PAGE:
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Research Niche Deals

Argent Hall makes a fantastic case study for how property investment can grow your wealth, says Aaron Tunstall.

By: Aaron Tunstall

31 May 2018

Why is it that we like property investment? It’s risky, it’s expensive, it’s time-consuming. But when you want to increase your wealth, the property has been hard to beat over the past decade. If you are prepared to invest your time and money researching the market, you can sometimes find a deal that outperforms the market. That kind of deal can help set you up for a better retirement.

It’s not always easy to find those deals, but it’s not impossible. I’ve long been an advocate of looking at opportunities like leaky buildings and even leasehold apartments, as well as short-term rentals. The trick is to thoroughly understand your local market so you can recognise a good deal and move quickly when you see one.

Recently we’ve had a great example of the longer-term pay-offs of thinking outside the square: Argent Hall, a small apartment building in Auckland. In February 2014 I wrote a column about what a rollercoaster ride it had been for owners, dealing with weather tightness problems and a complete reclad. At the time, I said that buying an apartment there, right before the code compliance certificate (CCC) was issued, was a fantastic deal. Back then we were selling one-bedroom apartments for between $195,000 and $240,000.

This year, we’ve listed several one-bedroom apartments in Argent Hall, with asking prices of between $440,000 and $490,000. That’s a gain of around $250,000 in just four years. What an outstanding investment. We also manage apartments in this building: one-bedroom apartments rent for around $460 a week. If you paid $240,000 and you’re getting $460 a week, you’re in a superb cash flow position.

‘We’ve listed several one-bedroom apartments in Argent Hall, with asking prices of between $440,000 and $490,000. That’s a gain of around $250,000 in four years

Look Outside The Box

Look out for recently reclad properties – often owners are completely fed up after years of recladding and weathertightness problems and they don’t necessarily want top dollar, they simply want the property off their hands and a bit of cash in the bank. We have one on the market now that I think is a great buy. The CCC will be issued before the settlement date, the whole building has been reclad, and it’s a bit like buying a new apartment at the price of a second-hand one. It’s a two-bedroom, 48m2 property in the Auckland CBD that will rent for around $550 a week, on the market for $448,000.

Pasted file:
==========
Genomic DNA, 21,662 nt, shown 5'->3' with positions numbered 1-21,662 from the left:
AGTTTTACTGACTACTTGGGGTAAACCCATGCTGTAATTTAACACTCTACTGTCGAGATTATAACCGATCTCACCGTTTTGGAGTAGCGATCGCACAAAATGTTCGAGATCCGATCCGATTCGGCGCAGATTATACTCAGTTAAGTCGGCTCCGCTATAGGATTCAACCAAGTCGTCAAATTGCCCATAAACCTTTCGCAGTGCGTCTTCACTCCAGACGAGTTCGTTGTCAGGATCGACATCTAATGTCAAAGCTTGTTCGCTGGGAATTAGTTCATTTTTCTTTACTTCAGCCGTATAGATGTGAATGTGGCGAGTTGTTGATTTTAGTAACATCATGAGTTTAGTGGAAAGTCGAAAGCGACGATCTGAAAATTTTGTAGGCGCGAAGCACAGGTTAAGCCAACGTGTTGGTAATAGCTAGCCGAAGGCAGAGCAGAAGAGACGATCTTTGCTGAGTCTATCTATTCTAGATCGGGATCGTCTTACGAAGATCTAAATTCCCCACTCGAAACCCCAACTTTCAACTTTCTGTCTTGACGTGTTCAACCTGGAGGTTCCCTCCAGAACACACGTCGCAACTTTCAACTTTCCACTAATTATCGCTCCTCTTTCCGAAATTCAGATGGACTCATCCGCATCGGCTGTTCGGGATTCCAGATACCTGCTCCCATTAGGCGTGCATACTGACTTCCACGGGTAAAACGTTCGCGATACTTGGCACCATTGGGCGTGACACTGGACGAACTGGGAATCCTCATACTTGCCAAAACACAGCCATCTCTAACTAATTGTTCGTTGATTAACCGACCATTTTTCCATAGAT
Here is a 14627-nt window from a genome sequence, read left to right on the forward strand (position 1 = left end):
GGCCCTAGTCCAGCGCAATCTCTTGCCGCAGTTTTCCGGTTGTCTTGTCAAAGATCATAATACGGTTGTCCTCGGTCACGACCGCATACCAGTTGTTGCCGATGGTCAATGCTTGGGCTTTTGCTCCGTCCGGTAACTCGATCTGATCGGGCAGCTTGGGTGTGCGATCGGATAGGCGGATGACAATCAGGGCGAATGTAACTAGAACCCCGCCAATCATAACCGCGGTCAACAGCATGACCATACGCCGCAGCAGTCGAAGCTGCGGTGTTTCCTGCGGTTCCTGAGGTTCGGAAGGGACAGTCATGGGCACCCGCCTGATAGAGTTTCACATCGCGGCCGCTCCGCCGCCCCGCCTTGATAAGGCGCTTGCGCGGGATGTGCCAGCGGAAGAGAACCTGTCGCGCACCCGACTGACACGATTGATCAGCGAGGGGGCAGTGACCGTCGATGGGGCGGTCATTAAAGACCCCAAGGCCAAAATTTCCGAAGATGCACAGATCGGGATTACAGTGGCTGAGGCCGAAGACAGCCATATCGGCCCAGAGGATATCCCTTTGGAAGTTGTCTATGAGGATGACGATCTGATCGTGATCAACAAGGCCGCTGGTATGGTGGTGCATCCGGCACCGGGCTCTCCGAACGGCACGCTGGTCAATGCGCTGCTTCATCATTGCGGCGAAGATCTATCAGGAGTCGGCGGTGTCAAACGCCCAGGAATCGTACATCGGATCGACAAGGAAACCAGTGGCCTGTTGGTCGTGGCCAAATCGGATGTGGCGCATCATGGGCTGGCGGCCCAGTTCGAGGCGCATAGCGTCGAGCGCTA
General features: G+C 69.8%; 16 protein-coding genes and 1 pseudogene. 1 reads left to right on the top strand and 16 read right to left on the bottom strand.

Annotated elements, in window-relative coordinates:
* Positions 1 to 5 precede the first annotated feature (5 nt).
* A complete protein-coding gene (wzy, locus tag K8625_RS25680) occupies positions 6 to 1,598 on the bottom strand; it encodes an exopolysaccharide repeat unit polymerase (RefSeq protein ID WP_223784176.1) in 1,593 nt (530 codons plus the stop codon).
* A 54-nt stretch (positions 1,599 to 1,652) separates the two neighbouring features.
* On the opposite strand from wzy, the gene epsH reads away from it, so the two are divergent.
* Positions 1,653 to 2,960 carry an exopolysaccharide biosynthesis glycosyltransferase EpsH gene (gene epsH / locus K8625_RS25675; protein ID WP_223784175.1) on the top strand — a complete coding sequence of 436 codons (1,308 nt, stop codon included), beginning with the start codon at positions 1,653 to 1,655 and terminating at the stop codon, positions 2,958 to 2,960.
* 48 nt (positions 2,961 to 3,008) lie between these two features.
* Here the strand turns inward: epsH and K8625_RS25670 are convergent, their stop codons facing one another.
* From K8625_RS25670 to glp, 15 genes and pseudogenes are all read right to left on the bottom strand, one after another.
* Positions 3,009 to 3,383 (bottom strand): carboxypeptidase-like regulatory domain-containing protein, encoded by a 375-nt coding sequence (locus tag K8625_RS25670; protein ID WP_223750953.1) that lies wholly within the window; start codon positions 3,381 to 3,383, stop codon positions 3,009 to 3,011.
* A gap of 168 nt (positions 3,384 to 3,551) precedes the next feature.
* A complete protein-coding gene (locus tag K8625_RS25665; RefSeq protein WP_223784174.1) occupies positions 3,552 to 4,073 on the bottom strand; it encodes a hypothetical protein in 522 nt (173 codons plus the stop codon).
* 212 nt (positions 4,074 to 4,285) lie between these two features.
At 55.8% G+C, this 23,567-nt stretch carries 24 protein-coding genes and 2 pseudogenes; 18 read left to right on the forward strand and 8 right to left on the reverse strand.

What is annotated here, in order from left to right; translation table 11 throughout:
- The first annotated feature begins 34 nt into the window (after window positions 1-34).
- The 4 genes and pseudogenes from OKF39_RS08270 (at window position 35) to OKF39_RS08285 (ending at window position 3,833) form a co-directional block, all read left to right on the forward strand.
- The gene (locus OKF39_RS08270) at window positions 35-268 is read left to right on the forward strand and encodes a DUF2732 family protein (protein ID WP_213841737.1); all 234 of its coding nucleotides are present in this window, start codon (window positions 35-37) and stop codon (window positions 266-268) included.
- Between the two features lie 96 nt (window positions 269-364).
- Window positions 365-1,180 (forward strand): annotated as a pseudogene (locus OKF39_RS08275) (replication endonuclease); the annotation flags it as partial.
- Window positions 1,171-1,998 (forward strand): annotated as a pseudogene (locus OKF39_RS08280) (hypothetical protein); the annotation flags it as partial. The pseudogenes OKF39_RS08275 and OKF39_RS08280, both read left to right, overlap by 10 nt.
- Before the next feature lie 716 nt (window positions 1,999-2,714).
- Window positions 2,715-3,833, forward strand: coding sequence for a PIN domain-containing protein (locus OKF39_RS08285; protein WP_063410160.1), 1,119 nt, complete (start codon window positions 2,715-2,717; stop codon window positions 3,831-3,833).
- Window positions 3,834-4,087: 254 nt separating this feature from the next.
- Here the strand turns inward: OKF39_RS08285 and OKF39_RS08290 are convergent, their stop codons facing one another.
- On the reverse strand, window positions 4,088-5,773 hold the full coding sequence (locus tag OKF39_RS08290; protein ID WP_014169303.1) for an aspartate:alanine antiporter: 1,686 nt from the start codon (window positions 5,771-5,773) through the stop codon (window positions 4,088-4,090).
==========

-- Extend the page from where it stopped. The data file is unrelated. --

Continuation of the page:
Something else that’s been coming to the market more frequently is inner-city carparks. This is an odd little market, but it does have its fans and its success stories. If you use Realestate.co.nz, you might have noticed the site upgrade now includes a search option for carparks – a sign of this burgeoning market. (Trade Me doesn’t yet have this function, so agents are often forced to list them as “one bedroom, one bathroom, $80,000”.)

Carparks range from about $60,000 to $100,000, depending mainly on location. They rent for between $100 and $450 a month. You could buy a Wilsons’ park in Hobson Street, for example, for $75,000 and rent it for $340 a month for a gross yield of 5.3% – but the net yield is almost the same because obviously, the ongoing costs are virtually zero. You don’t need to worry about a tenancy agreement and I can’t imagine it’s hard to maintain a concrete rectangle. Considering the traffic in Auckland, I don’t see much of a problem with demand for carparks in the future either.

I’m not saying this is the next surefire investment, but I do believe this is another example of an area where you shouldn’t be too quick to write something off. Do your research, get to know the market, and find out whether there could be an opportunity there for you.

Aaron Tunstall is the general manager of award-winning Impression Real Estate, which specialises in property management and sales and manages over 1,750 Auckland apartments.


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